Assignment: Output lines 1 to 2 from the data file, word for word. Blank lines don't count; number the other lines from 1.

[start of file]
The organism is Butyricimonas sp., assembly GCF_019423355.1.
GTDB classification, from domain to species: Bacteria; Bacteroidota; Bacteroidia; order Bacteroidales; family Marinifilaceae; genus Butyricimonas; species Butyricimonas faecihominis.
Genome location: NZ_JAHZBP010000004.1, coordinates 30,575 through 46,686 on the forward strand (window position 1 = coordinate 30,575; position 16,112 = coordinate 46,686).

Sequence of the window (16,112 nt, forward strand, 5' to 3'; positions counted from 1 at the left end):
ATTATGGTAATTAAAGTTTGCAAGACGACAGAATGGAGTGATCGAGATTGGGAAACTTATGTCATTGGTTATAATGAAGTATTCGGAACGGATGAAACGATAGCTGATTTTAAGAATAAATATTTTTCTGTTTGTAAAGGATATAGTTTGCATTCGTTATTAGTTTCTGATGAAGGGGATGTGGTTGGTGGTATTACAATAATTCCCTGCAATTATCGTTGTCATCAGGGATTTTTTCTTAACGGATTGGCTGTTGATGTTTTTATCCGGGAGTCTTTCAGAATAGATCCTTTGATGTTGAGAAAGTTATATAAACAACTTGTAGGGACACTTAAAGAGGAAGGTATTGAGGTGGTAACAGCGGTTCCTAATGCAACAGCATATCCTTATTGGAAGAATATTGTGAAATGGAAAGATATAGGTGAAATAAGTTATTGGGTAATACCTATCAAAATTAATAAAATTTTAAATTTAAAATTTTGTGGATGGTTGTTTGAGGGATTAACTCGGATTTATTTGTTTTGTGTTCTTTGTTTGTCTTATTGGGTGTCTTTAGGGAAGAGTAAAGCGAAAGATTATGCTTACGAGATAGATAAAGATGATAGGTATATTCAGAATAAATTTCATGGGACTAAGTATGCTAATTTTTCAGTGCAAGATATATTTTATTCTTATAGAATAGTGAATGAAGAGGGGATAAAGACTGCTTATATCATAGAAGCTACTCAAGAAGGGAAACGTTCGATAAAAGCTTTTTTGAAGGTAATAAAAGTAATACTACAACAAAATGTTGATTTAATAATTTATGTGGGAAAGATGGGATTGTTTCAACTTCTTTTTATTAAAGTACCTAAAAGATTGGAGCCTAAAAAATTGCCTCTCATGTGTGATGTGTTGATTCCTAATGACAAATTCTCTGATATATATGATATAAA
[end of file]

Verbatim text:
The organism is Butyricimonas sp., assembly GCF_019423355.1.
GTDB classification, from domain to species: Bacteria; Bacteroidota; Bacteroidia; order Bacteroidales; family Marinifilaceae; genus Butyricimonas; species Butyricimonas faecihominis.